Forelegs of red kangaroos facilitate evaporative heat loss by having a special anastomosing network of superficial vessels cooled by licking.


“Red kangaroos have excellent thermoregulatory abilities: evaporative heat loss mechanisms such as panting, sweating, and licking (Dawson 1973, 1989; Dawson et al. 1974; Needham et al. 1974) enable them to cope with high externally (Dawson 1972) and internally produced (Kram and Dawson 1998) heat loads. While the evaporative heat loss mechanisms utilised by red kangaroos have been suggested to follow an efficient pattern, we do not know the relative contribution of these mechanisms at high environmental temperatures. In regard to the grey kangaroos, little has been reported except that they pant and lick. Licking has been suggested to be the grey kangaroo’s major route of evaporative heat loss (EHL) at high temperatures (Robertson and Morrison 1957).” (Dawson et al. 2000:374)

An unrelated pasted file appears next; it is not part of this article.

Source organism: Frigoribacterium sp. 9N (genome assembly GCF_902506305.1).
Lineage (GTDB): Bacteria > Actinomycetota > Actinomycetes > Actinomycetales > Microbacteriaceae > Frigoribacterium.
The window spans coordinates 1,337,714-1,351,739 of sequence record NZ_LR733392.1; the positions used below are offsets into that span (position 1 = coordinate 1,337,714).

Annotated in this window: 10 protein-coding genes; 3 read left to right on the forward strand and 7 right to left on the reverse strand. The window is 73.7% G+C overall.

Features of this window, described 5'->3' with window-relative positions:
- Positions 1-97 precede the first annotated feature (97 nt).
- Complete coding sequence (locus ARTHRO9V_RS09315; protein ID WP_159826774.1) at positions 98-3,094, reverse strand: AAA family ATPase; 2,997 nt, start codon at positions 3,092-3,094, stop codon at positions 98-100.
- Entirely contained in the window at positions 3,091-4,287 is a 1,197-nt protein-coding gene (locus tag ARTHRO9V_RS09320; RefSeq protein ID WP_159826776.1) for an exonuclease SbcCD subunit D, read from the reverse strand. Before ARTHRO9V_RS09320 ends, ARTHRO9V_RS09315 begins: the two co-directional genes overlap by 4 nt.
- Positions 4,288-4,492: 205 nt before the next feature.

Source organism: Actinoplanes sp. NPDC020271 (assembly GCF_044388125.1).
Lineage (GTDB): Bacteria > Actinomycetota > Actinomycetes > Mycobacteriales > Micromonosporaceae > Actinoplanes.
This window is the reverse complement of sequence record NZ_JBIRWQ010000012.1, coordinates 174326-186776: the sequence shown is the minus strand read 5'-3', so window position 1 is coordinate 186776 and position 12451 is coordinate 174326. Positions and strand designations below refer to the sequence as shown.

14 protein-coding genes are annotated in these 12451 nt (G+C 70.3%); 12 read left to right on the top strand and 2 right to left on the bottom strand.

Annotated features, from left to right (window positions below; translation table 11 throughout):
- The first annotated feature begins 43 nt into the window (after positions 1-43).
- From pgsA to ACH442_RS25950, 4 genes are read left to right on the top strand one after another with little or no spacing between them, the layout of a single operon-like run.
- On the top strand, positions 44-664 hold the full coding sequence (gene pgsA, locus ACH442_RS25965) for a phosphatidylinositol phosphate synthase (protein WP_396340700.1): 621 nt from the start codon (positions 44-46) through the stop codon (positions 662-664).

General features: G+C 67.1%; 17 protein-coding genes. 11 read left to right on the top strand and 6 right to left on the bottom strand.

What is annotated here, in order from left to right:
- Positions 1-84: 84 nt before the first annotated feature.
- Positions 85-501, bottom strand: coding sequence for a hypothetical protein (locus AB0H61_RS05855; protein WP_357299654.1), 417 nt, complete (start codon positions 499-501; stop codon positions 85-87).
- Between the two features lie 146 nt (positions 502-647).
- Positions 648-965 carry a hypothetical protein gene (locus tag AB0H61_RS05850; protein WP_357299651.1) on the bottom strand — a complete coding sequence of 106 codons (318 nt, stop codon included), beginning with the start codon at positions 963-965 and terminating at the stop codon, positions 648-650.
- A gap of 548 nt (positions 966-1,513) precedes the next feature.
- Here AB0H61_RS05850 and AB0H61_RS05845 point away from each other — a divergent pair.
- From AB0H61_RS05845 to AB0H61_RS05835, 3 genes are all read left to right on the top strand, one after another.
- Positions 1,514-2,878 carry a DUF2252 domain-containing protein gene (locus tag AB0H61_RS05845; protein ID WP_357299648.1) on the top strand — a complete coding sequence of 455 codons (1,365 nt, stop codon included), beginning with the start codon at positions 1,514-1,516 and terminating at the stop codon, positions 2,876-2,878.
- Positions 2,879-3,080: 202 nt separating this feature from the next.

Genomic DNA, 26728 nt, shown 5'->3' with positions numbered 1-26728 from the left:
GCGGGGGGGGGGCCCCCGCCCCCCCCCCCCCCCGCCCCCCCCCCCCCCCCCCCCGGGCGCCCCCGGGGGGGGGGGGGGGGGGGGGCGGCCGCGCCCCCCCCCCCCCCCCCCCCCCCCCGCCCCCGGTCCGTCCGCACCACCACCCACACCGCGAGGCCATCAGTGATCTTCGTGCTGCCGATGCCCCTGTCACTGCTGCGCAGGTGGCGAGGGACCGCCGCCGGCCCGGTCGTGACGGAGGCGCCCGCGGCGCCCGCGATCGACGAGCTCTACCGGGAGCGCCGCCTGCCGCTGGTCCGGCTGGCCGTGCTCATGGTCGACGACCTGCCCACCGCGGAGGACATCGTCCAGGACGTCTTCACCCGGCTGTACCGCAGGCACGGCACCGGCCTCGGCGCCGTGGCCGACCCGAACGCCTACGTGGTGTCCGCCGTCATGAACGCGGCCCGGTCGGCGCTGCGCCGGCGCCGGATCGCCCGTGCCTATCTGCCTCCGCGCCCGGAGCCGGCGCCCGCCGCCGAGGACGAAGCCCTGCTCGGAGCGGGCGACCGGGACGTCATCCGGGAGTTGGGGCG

“Cutaneous evaporation includes water loss through the skin (passive diffusion and sweating) and water spread onto the skin (licking)…Kangaroos and some wallabies have a special anastomosing network of superficial vessels in their forelegs to facilitate heat loss via licking (Needham et al. 1974), and this is most developed in M. [Macropus] rufus (Needham 1982). Large increases in foreleg blood flow occur in M. rufus when Ta [air temperature] is raised above thermoneutral levels (Needham et al. 1974; Needham and Dawson 1984). While circumstantial, the data suggest that licking provides most of the nonrespiratory EHL [evaporative heat loss] of M. rufus at 45°C.” (Dawson et al. 2000:380)

Thermoregulation by kangaroos from mesic and arid habitats: Influence of temperature on routes of heat loss in eastern grey kangaroos (Macropus giganteus) and red kangaroos (Macropus rufus)TJ Dawson, CE Blaney, AJ Munn, A Krockenberger, SK Maloney

Red KangarooMacropus rufusSpecies